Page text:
So, back to death. As I stated, I woke up this morning thinking of death. Not in a Nicholas Cage, Leaving Las Vegas sad kind of way, but more in a uplifting Leanardo DiCaprio, Titanic kind of way. My heart will go on. You see I have been very impressed with my kids over the last couple of days. Let’s start with Violet. She was wonderful in the car (almost five hours) and seems to be comfortable wherever we go. She explores, smiles. and interacts with everyone. She is quite frankly, a joy. My son, Isaac is awesome as always, but what has been most wonderful is his patience. If you have ever met my son, Isaac, you know that he has enough energy to power a major city, and I mean Los Angeles. And with all the waiting around, packing and unpacking, he has been awesome. And finally, my oldest, Brett Jr. He brought his violin. And has put on two concerts already, and the family has loved each and everyone of them. I am so proud of the way that he has presented himself and how wonderful it is to watch him play the violin for others. He has one more concert, and that will be on Christmas day. He is amazing.

So, when I die, I want there to be no ambiguity in my children’s minds on how I feel and felt about them. On my deathbed, there will be no question of how much they meant to me. Why? Because I will tell them now, and everyday until my death. In this holiday season, regardless of your belief, take a moment to let the ones you love know how you feel. Don’t let it wait till your eulogy, tell them now. May love be shared this holiday season, and may it be shared as strong and powerful as the One who gave His Son to be born on Christmas Day. Merry Christmas everyone!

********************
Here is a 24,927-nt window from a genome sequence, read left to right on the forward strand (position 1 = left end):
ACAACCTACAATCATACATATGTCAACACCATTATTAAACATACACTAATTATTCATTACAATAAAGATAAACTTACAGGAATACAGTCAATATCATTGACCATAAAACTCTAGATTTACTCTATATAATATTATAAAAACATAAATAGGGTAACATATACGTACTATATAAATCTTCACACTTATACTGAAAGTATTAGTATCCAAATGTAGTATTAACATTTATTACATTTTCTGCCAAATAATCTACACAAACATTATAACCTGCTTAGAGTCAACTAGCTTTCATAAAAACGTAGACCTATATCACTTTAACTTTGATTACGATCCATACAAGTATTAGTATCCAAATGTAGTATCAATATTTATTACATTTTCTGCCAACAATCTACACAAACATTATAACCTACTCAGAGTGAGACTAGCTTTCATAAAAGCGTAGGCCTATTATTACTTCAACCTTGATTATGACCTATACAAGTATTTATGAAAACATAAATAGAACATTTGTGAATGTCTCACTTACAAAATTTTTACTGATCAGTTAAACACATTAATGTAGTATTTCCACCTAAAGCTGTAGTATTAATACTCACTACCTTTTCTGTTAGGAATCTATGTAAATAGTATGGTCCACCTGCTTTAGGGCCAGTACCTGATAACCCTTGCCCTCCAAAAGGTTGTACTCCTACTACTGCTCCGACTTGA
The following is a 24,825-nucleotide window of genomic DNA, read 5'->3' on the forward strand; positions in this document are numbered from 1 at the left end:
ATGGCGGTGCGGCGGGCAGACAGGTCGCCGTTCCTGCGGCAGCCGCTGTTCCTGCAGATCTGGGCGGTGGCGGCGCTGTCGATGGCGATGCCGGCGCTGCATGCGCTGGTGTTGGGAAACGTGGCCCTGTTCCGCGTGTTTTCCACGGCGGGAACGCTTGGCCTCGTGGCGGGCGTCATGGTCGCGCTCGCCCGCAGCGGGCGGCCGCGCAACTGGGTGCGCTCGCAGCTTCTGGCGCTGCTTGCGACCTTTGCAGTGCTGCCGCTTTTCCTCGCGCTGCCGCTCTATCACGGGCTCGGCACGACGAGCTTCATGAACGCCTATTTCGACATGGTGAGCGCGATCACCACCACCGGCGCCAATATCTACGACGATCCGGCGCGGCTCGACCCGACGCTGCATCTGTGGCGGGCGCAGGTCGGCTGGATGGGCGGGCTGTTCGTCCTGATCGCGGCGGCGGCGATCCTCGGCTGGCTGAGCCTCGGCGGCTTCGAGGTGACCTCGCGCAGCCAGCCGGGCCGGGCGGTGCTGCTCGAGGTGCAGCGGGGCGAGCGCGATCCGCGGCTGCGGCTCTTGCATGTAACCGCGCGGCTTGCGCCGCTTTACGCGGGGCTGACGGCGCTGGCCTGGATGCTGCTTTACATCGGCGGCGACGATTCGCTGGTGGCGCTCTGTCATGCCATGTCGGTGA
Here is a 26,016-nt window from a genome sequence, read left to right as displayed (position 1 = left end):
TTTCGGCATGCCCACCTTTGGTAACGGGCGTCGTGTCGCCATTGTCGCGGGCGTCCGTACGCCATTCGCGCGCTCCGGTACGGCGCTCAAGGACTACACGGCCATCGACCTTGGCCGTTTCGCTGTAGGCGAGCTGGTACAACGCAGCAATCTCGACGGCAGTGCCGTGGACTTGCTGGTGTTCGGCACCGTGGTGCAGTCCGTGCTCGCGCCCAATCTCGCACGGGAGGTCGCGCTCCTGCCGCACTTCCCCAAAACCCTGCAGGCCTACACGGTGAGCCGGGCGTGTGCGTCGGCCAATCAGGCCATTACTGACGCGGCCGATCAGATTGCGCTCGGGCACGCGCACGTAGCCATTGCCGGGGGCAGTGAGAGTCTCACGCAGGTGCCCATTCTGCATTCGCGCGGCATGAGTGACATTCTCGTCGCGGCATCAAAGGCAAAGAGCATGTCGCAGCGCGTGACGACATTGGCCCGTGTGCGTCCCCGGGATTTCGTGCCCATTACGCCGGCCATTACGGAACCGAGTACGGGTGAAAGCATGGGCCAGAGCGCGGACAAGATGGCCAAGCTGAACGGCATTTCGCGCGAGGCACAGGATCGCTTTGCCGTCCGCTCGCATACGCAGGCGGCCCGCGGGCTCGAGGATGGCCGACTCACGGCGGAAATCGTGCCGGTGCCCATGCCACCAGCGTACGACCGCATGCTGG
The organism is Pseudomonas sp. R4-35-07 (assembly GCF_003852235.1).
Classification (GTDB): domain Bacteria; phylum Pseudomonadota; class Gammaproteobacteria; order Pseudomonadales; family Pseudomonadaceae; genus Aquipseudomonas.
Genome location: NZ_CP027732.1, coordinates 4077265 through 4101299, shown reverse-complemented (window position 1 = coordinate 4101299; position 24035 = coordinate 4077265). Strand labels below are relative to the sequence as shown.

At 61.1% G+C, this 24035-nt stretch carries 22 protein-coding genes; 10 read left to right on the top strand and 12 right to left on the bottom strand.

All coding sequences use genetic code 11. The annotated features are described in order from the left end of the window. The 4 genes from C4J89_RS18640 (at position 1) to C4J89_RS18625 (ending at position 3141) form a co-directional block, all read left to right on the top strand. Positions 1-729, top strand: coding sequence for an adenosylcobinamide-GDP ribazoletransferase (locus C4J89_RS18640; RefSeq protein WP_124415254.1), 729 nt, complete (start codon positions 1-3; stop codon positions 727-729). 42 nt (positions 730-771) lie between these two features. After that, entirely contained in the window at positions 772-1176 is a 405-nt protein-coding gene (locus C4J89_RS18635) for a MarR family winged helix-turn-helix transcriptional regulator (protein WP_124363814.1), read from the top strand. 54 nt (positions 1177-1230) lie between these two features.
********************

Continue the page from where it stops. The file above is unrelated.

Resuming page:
Cool. It’s snowing.
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I was at the post office and I saw a Kwanzaa stamp. Are people still doing this? I am black, and I’m still unsure exactly what it means to celebrate Kwanzaa.  I agree with Stanley’s response to all of the political correctness surrounding the Holiday Season, from the TV show, The Office, “I don’t want it.  Christmas is Christmas is Christmas is Christmas.  I don’t want no Kwanzaa wreath.  I don’t need no dreidle in my face, that’s its own thing.  And who is that black Santa for?  I don’t care.  I know Santa ain’t black.  I could care less.  I want Christmas!  Just give me plain baby Jesus lying in the manger Christmas!”  I agree with Stanley.  I’m just sayin …

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Prelude:  I am particularly proud of this year’s resolution.  So read to the bitter end if you want to know what it is this year.  It is a doozy and 99% guaranteed to succeed.  Anyhoo, you know I have been blogging since July?  If you are one of my regular readers, THANKS!  You are awesome!  I still can’t believe people read my ramblings, but I sure do appreciate it.  I plan on doing a Blog Remix before January ends, so stay tuned.

So, it is New Year 2011 and it brings my first major annoyance of the year.  You see, I try to do cardio at least once a week.  I shoot for two, but I do not hate myself if I can only get in one cardio workout a week at the Y.  I usually go when my son is at swim lessons, so it works out.  However, I hate going to the Y in January to mid February.  Why?  It is simple, New Years resolutions.